The rate of industrial growth in the Soviet Union was higher than that of agriculture and services, and the share of industry in total output and in the labor force increased over time as in any developing country. Except that in the Soviet Union these trends were stronger: The gaps in favor of industry were wider, also due to the deliberate constraint on the development of the service sector, considered nonproductive according to Marxian doctrine. Thus the share of industrial output in GNP climbed to more than 40 percent in the 1980s, significantly above the share in other countries of similar levels of economic development. The share of industrial labor was not exceptionally high due to the concentration of capital and of labor-saving technology. This over-industrialization, including noncompetitive industries, even some creating negative value, was recognized in the 1990s as a drag on the ability of former Communist states to adjust to a normal market structure and an open economy during the transition. The autarkic policy of industrialization pursued over most of the Soviet period contributed to a technological noncompatibility with the West, which further hurt the competitiveness of Soviet industry.

The bias of Soviet industrialization toward Sector A of investment and capital, as well as military goods, is apparent in the internal structure of industry. The share of Sector A industry grew fast to almost half of total industry and stayed at approximately that level throughout the entire period. It was also estimated that during the 1970s and 1980s military-related production occupied a substantial share of the output of the machine-building and metalworking sector as well as more than half the entire activities of research and development. The development of consumer and light industry ("Sector B," under Marxian parlance) was not only limited in volume; it also suffered from a low priority in the planning process and thus from low quality and technological level. "Sector A" industries, including the major military sector, enjoyed preferential treatment in the allocation of capital and technology, of high-quality labor resources and materials, and of more orderly and timely supplies. Hence some of the technological achievements in the spheres of defense and space. Hence also the very high costs of these achievements to the economy at large and to Sector B consumer industries in particular, which were characterized by low-quality and lagging technology, limited assortment, and perennial shortages. This policy of priorities also explains the very limited construction resources allocated to housing and to urban development, causing housing shortages, as well as the very low production of private cars and (to a lesser extent) household appliances. The biased structure of industry became also a serious barrier for restructuring under the transition.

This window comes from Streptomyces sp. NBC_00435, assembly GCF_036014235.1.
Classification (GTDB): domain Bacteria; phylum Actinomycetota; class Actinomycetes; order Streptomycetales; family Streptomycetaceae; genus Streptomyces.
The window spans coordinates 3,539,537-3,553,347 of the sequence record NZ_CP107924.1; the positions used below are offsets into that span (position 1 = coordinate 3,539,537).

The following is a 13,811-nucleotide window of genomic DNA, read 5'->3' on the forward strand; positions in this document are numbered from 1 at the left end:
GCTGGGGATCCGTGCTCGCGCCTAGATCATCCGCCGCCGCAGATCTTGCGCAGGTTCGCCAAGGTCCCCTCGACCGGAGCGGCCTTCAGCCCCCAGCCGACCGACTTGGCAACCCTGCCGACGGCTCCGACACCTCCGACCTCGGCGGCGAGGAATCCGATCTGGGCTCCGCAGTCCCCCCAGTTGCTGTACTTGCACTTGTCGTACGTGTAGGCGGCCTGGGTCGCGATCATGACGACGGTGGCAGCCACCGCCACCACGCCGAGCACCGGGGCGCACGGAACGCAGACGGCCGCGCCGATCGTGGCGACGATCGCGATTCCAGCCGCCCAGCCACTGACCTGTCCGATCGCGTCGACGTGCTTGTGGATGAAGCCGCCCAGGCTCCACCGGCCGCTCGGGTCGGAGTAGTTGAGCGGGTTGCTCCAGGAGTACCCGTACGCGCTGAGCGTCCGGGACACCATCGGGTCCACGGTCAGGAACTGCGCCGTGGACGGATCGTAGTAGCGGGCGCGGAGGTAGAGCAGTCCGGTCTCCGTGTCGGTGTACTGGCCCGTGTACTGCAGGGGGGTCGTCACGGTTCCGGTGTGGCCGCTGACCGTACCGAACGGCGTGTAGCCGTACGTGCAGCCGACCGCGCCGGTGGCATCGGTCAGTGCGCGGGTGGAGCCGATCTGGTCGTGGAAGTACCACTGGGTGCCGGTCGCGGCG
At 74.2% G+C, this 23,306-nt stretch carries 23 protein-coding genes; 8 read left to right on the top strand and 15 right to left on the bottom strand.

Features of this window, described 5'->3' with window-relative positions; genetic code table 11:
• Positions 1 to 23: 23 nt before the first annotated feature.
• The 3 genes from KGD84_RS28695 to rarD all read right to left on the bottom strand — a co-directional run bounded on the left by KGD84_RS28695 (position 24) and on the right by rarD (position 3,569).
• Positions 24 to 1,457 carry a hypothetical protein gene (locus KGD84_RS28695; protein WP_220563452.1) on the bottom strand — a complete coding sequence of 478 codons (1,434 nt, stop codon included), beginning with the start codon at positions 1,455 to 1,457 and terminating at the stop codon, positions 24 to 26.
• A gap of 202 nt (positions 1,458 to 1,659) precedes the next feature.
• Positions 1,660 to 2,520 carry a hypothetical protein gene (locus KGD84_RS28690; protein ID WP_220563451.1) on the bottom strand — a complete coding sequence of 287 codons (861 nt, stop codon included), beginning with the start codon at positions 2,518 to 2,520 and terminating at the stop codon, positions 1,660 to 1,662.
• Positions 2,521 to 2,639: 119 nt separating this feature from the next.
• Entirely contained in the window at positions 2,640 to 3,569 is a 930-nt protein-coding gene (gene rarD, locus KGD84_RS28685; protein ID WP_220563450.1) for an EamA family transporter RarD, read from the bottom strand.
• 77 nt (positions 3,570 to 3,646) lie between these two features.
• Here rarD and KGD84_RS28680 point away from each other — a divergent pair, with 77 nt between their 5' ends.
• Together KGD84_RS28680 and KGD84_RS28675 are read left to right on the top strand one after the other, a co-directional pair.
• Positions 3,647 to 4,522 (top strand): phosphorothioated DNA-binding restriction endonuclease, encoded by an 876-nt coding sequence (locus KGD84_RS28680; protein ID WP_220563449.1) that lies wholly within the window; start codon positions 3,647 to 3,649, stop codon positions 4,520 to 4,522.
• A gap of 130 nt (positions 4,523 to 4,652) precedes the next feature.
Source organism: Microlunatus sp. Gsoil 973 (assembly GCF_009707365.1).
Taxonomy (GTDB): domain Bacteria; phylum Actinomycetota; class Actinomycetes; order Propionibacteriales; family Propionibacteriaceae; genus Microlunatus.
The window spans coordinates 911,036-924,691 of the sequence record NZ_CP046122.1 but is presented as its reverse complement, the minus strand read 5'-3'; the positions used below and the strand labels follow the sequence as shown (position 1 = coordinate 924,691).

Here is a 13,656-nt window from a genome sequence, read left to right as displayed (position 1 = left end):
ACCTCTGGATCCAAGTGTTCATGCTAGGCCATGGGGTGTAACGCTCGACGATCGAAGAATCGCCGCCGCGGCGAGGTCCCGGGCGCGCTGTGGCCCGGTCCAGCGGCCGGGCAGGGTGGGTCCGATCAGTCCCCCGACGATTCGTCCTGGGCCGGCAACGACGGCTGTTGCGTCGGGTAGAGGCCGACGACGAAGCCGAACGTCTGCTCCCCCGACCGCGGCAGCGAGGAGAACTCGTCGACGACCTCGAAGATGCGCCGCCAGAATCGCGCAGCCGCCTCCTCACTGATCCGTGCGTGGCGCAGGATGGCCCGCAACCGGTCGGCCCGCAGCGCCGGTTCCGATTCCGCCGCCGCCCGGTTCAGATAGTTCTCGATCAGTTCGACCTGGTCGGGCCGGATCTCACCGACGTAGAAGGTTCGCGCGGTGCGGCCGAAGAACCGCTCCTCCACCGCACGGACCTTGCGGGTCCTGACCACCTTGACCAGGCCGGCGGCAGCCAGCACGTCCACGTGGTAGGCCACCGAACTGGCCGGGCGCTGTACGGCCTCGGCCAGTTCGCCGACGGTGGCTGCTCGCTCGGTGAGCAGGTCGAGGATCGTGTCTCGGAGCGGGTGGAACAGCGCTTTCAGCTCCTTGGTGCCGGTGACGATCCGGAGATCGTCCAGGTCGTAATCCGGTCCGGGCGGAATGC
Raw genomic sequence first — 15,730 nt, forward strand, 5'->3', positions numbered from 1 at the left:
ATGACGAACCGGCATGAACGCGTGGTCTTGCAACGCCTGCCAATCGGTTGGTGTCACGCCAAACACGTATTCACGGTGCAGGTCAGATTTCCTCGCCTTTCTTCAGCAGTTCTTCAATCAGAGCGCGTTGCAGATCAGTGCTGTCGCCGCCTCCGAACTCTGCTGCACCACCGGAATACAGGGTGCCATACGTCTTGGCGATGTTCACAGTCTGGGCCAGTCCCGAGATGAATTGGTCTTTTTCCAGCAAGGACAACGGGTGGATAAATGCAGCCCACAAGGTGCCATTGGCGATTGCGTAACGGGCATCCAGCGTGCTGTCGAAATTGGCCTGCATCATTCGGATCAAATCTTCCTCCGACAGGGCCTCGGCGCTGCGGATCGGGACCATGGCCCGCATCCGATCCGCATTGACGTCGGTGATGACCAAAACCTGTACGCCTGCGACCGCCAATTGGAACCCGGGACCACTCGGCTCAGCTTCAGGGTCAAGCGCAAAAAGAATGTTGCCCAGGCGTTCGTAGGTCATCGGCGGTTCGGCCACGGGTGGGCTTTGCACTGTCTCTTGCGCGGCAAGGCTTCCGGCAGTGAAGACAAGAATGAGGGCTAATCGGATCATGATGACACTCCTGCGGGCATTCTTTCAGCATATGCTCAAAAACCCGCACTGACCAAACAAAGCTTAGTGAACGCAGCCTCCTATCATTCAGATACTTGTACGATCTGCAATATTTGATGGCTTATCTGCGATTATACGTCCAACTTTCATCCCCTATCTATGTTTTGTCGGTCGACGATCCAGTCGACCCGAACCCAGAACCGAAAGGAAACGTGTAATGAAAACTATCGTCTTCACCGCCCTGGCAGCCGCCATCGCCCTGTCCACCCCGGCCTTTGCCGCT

See also: collectivization of agriculture; economic growth, soviet; industrialization


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Gur Ofer

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Industrialization, Rapid